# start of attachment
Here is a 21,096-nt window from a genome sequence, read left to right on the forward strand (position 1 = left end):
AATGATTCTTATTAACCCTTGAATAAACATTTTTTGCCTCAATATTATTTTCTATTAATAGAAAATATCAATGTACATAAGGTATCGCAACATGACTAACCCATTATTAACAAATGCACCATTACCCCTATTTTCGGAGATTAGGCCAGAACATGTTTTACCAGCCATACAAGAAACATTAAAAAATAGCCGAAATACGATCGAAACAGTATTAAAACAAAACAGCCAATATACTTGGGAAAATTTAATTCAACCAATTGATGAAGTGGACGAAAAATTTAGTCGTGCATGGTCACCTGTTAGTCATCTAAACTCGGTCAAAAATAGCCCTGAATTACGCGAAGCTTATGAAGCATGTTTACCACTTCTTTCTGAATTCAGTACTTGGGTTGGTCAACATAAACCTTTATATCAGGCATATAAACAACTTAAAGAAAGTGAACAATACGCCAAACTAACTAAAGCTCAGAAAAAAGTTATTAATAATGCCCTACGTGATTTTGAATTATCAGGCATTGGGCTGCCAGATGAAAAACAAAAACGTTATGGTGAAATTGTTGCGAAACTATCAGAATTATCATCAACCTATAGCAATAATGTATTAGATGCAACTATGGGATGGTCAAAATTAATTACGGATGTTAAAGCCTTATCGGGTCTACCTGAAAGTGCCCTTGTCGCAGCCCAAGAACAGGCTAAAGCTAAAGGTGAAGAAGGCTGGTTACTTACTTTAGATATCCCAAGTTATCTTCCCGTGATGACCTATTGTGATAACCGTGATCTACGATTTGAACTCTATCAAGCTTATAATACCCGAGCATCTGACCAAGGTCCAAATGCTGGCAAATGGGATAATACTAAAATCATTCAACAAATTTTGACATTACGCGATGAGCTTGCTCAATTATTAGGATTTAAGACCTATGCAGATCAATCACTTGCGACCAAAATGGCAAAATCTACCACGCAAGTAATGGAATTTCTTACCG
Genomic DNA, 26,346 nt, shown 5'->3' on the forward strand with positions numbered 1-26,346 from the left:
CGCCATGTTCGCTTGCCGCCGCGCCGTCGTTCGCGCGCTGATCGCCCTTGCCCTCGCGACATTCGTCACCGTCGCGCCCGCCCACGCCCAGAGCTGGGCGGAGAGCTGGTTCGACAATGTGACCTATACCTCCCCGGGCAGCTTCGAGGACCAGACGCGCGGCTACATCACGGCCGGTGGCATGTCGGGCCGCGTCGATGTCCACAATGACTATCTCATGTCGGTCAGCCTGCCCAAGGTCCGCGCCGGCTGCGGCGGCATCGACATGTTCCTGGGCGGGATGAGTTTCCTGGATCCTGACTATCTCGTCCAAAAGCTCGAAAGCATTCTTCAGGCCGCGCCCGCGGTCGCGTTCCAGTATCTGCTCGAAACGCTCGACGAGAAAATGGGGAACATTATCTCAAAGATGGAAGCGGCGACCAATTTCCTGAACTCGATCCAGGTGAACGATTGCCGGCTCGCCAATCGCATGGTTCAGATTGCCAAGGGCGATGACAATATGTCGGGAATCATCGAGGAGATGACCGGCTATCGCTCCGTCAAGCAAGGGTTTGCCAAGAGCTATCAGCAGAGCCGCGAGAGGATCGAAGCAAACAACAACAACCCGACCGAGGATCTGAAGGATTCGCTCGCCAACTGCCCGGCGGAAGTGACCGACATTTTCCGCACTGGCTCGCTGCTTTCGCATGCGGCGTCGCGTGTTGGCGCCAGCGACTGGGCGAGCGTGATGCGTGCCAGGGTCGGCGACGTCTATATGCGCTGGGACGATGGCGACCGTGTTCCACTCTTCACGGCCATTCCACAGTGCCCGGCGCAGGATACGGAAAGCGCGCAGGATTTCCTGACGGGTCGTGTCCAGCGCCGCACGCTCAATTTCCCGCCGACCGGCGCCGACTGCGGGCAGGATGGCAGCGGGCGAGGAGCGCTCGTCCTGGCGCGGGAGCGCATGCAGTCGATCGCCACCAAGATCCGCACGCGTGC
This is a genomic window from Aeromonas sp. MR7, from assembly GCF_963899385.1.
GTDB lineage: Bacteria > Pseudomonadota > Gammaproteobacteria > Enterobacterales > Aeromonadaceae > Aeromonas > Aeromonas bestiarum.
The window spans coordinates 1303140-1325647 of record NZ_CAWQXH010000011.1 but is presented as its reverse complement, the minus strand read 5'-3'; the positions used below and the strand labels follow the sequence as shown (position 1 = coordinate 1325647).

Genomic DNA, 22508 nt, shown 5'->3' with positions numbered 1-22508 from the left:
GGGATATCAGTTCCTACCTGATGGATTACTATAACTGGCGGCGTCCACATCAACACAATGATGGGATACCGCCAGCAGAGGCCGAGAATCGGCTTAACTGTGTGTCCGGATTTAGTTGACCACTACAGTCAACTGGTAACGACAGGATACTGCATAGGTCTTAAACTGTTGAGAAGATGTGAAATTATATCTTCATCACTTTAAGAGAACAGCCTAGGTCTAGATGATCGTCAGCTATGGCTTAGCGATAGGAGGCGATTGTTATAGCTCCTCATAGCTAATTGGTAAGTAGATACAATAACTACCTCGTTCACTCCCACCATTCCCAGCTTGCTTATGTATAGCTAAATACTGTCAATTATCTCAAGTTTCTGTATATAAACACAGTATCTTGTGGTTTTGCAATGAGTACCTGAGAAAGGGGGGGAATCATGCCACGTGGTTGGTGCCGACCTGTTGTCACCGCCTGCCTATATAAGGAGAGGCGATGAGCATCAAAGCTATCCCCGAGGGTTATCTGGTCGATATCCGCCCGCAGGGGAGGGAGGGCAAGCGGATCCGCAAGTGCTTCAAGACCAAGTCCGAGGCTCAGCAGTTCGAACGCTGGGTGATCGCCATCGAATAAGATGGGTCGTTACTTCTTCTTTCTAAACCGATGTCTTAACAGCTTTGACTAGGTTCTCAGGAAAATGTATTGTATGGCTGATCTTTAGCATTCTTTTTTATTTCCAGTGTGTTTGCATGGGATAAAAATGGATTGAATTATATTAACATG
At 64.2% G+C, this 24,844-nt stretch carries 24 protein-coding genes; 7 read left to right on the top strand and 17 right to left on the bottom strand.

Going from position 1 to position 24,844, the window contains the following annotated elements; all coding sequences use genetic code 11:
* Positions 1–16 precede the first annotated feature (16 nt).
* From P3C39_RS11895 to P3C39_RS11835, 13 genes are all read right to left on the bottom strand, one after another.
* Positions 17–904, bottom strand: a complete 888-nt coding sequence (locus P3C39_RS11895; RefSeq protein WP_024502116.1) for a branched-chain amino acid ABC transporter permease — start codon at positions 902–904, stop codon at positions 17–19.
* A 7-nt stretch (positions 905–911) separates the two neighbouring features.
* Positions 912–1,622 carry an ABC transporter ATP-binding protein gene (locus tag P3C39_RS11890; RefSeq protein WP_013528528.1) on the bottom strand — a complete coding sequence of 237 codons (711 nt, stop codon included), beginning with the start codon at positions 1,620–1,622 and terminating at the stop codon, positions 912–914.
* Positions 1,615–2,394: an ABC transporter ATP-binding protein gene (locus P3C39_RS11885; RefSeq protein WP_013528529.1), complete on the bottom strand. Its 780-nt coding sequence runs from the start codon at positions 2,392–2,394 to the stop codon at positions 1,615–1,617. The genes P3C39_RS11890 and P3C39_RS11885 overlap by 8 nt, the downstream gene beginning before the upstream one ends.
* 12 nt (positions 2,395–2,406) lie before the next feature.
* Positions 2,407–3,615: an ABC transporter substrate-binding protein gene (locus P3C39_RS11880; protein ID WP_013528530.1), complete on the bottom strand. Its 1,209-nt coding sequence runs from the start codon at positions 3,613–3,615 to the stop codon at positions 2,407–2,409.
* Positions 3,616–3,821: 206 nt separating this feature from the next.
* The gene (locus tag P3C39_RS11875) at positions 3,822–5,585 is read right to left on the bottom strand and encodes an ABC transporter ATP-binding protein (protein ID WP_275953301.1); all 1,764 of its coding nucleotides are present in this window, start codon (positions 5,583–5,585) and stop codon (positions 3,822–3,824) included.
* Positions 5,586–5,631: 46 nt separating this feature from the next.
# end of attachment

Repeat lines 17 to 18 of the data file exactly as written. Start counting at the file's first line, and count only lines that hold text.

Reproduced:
* Positions 1,615–2,394: an ABC transporter ATP-binding protein gene (locus P3C39_RS11885; RefSeq protein WP_013528529.1), complete on the bottom strand. Its 780-nt coding sequence runs from the start codon at positions 2,392–2,394 to the stop codon at positions 1,615–1,617. The genes P3C39_RS11890 and P3C39_RS11885 overlap by 8 nt, the downstream gene beginning before the upstream one ends.
* 12 nt (positions 2,395–2,406) lie before the next feature.